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  1. #1
    ChristopherCoy's Avatar
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    Enlarger lenses...

    I don't know anything about enlarger lenses, other than the fact the El Nikkors are supposed to be good. I know nothing about types, sizes, brands, etc etc.

    I have an Omega B600 that has El Omegar 50mm and 75mm lenses with it.

    I also have a Beseler 67c that has a 50mm lens on it.

    I know that I have to have a 75mm lens to cover the 6x6 negative, so can I put the Omega lens on the 67c? Are they all threaded the same?
    Last edited by ChristopherCoy; 12-08-2012 at 04:21 PM. Click to view previous post history.

  2. #2
    ic-racer's Avatar
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    There are about 3 or 4 popular sizes. These are nominal sizes:
    25mm
    39mm
    42mm
    50mm

    For roll-film enlarging, the most common is 39mm which is a Leica screw mount (technically not M39).

    Enlarger lensboards either have threads, or just a hole and you put a locking ring on the back of the lens.

  3. #3
    Rick A's Avatar
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    The el-Omegars are entry level lenses that come as standard equiptment on Omega machines. They are passably good, but an upgrade to el-Nikors or Rodenstock and Schneider glass is in order.
    Rick A
    Argentum aevum
    BTW: the big kid in my avatar is my hero, my son, who proudly serves us in the Navy. "SALUTE"

  4. #4
    ChristopherCoy's Avatar
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    Enlarger lenses...

    Right. But until I can upgrade, can I use the Omegars on the Beseler?

  5. #5

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    Yes.
    Bob

  6. #6

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    El-Nikkors are cheap plentiful and they are great. 50mm f/2.8 kind are the better 6 element type. Many of them have haze issues (all of them I bought did) but they are relatively easy to disassemble and clean. f/4 kind are 4 element. Not bad but for the price difference, I'd get f/2.8.

    For the same token 75mm kind are 4 element where as 80mm are 6 element.
    Develop, stop, fix.... wait.... where's my film?

  7. #7

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    Sorry to hijack but would it be safe to say the 50 2.8 and 80mm F/4 EL Nikkors would be good for student / workshop participants up to 16x20?

    I am needing to sell a couple of spare Rodenstock Apo's I had reserved for this so I can pay for my 105 Rodagon-G and 150 F4 Apo-N...

  8. #8
    Matthew Wagg's Avatar
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    Schneider, Rodenstock are generally regarded as the best lenses for enlargers, the Nikkor ones are good but the Rondenstock 50mm I have is a much nicer design with a light pipe in the lens assembly to show what f-stop you currently have. A nice little touch that makes life much easier.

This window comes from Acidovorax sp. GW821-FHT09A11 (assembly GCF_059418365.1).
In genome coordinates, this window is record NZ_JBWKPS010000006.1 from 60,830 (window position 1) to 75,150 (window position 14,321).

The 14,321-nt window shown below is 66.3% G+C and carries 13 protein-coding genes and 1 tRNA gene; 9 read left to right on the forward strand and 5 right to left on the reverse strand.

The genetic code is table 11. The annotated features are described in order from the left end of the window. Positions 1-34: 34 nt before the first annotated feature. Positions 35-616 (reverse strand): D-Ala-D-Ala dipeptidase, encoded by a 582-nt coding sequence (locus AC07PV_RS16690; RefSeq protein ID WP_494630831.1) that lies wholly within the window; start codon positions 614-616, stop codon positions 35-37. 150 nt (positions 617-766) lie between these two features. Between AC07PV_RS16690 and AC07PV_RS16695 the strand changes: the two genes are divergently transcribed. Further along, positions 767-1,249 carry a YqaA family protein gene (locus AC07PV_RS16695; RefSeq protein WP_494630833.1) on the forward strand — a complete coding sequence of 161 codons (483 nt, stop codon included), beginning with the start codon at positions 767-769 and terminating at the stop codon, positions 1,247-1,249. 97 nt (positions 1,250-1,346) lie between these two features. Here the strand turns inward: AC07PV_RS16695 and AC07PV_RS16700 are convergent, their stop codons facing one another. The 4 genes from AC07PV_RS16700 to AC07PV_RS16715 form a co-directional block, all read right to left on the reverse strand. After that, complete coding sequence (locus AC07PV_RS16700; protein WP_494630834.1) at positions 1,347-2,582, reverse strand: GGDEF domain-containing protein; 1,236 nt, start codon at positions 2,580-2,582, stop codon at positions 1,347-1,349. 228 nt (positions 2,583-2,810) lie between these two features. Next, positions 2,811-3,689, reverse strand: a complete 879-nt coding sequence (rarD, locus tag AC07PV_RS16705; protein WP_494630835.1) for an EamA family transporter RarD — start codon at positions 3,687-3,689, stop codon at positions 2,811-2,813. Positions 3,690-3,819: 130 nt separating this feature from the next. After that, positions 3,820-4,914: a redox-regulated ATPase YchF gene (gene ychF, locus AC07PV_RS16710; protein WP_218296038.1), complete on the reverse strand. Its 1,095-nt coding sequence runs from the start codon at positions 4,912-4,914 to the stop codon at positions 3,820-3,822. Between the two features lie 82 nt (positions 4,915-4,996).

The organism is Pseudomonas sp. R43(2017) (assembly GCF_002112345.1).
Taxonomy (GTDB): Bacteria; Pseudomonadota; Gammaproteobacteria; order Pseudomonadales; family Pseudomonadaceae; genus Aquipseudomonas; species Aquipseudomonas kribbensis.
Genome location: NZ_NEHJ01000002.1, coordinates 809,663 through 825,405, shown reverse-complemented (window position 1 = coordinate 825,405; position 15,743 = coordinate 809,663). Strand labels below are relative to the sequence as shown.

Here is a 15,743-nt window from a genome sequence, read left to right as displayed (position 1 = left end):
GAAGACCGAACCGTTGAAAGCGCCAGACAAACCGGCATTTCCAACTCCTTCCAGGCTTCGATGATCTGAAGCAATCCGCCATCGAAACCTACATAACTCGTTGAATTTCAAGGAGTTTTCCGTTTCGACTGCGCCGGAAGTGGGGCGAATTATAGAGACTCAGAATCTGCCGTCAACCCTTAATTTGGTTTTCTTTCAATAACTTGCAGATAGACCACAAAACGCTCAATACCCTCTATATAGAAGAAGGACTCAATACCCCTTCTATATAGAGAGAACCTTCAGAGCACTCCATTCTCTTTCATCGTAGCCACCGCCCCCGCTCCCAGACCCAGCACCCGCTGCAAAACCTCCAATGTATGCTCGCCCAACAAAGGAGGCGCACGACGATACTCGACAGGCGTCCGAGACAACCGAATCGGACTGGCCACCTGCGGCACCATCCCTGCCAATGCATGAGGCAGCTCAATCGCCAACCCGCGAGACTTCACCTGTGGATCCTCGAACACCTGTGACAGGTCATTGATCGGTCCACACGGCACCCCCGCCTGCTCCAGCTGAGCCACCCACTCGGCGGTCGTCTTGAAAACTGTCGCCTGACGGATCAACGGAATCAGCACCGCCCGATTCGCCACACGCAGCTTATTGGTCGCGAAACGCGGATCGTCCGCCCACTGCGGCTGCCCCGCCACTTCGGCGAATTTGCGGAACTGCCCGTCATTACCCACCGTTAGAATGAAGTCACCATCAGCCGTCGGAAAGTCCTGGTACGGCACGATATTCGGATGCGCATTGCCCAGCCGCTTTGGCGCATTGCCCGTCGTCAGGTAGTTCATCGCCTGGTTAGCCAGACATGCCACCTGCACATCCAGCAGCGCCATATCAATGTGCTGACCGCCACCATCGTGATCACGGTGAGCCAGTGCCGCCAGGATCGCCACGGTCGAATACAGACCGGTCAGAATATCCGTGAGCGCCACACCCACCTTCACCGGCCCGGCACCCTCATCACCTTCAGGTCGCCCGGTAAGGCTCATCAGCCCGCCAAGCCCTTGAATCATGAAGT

As for sizing, m39 is the usual fitting but as said above there are other sizes but you can get plates to convert a smaller lens to fit your enlarger.

    Each film format has its on focal length that is to be used.
    35mm film uses a 50mm lens
    6x45 uses a 75mm
    6x6 uses 80mm
    6x7 uses either a 90mm or 100mm
    As a guide look at what is considered a 'normal' lens for the format you are shooting and use an enlarger lens of that size.
    Hope that helps.

  9. #9
    MattKing's Avatar
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    I would strongly recommend having a mounting board for each lens you have. This will permit very accurate and quick lens changes with the 67C.

    The El Omegar 75mm lens should work fine on the 67C. There are some unusual lenses though that are too big for the relatively small lens boards that the 67C takes.
    Matt

    “Photography is a complex and fluid medium, and its many factors are not applied in simple sequence. Rather, the process may be likened to the art of the juggler in keeping many balls in the air at one time!”

    Ansel Adams, from the introduction to The Negative - The New Ansel Adams Photography Series / Book 2

  10. #10

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    Quote Originally Posted by PKM-25 View Post
    Sorry to hijack but would it be safe to say the 50 2.8 and 80mm F/4 EL Nikkors would be good for student / workshop participants up to 16x20?

    I am needing to sell a couple of spare Rodenstock Apo's I had reserved for this so I can pay for my 105 Rodagon-G and 150 F4 Apo-N...

    I am printing 16x20 using 80mm f/4 EL-Nikkor right now. I have no complaints. I can see film grain sharply defined.
    Develop, stop, fix.... wait.... where's my film?

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